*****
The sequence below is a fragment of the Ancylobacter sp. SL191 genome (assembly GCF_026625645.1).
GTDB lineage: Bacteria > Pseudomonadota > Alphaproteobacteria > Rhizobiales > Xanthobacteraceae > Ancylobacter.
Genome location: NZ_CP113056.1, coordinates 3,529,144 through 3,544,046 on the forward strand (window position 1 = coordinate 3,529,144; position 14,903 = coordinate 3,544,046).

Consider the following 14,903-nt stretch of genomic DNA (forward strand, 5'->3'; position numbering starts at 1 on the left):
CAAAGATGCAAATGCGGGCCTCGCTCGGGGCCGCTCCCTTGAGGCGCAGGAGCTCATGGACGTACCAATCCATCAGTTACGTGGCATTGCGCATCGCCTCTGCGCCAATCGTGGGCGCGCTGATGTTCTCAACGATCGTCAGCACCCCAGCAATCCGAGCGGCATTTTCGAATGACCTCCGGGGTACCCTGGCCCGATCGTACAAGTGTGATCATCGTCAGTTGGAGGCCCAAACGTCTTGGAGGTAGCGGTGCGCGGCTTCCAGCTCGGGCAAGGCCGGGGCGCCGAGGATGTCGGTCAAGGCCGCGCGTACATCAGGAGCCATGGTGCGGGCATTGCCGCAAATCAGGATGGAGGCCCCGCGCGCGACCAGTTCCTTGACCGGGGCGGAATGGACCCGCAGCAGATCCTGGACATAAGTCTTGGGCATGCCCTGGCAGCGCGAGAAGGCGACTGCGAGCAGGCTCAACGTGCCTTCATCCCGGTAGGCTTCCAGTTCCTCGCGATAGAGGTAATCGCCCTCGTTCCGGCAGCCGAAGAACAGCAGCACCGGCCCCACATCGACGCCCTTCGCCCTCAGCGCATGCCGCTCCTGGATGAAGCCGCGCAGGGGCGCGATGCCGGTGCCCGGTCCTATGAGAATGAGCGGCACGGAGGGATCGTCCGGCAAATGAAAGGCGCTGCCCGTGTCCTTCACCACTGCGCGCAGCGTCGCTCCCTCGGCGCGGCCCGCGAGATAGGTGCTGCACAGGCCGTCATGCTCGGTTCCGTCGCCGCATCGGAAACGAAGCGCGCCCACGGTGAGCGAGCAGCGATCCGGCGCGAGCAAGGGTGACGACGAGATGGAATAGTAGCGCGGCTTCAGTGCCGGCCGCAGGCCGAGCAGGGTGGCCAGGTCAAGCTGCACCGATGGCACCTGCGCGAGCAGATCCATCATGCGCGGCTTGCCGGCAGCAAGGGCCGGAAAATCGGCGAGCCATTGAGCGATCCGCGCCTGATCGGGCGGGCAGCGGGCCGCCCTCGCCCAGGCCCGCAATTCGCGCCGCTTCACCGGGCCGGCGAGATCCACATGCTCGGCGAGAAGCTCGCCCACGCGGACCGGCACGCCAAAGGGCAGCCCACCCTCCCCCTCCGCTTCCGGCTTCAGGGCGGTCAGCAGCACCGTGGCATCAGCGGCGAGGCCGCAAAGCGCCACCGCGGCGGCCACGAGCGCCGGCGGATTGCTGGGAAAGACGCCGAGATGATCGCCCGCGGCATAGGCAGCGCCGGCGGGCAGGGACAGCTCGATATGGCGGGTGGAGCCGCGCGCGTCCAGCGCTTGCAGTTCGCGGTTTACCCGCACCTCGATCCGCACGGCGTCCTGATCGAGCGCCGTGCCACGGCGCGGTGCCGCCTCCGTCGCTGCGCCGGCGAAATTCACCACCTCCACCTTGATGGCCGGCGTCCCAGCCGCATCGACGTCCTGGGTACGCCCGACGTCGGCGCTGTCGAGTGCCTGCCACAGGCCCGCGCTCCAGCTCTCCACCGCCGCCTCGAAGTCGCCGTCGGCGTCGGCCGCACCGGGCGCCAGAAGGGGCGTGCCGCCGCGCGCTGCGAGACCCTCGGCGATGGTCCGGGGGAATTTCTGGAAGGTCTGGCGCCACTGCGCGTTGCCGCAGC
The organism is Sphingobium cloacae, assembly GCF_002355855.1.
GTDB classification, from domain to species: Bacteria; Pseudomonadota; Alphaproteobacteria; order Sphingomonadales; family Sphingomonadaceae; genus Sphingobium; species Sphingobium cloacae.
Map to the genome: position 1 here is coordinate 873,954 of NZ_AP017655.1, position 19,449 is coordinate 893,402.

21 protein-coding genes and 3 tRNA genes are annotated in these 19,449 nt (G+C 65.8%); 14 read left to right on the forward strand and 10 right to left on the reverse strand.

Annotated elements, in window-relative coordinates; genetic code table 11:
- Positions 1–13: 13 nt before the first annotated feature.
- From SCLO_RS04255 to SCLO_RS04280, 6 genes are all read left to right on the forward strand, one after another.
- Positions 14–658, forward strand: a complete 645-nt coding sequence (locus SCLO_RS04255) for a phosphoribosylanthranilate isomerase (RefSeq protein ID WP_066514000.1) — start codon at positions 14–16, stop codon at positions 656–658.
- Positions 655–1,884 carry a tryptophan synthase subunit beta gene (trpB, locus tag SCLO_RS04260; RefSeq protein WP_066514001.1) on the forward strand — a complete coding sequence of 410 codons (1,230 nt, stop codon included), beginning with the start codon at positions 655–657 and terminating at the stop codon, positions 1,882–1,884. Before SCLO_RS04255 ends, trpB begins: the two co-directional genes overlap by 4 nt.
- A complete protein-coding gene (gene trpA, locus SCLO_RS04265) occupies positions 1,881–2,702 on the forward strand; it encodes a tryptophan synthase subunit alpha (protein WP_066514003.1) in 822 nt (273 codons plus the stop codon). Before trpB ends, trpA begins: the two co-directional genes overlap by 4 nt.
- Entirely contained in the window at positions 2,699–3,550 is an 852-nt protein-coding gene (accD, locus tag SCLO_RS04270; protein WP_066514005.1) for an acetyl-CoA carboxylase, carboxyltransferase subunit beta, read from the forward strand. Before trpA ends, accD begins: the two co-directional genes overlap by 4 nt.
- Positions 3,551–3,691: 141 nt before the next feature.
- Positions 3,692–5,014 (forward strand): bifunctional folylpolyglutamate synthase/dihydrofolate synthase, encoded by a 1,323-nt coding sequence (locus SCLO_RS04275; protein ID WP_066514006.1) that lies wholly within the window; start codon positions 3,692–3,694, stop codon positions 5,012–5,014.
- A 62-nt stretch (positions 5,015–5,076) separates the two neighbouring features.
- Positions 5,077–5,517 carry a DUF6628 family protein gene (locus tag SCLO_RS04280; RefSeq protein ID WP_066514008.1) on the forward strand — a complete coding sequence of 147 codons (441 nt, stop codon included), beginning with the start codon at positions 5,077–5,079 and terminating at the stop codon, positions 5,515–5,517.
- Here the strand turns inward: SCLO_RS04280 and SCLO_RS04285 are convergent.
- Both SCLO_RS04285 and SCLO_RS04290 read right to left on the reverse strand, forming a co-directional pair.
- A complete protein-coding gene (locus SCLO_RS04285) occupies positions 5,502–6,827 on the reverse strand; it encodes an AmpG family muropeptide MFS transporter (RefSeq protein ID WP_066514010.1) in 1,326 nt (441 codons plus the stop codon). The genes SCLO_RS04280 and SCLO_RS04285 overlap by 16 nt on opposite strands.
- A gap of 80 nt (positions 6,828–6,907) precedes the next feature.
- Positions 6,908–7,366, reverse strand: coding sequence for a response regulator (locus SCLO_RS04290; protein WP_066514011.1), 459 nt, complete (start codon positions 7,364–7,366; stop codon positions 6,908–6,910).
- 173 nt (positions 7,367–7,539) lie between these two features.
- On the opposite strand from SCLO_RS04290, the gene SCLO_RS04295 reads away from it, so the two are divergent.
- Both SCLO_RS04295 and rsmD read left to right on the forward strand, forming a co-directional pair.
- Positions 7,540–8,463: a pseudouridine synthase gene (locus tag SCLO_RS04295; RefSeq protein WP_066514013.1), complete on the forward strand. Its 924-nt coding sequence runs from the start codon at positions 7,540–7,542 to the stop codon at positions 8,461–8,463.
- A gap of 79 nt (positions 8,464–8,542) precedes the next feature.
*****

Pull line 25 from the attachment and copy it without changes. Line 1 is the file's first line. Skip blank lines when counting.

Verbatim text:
- Positions 6,908–7,366, reverse strand: coding sequence for a response regulator (locus SCLO_RS04290; protein WP_066514011.1), 459 nt, complete (start codon positions 7,364–7,366; stop codon positions 6,908–6,910).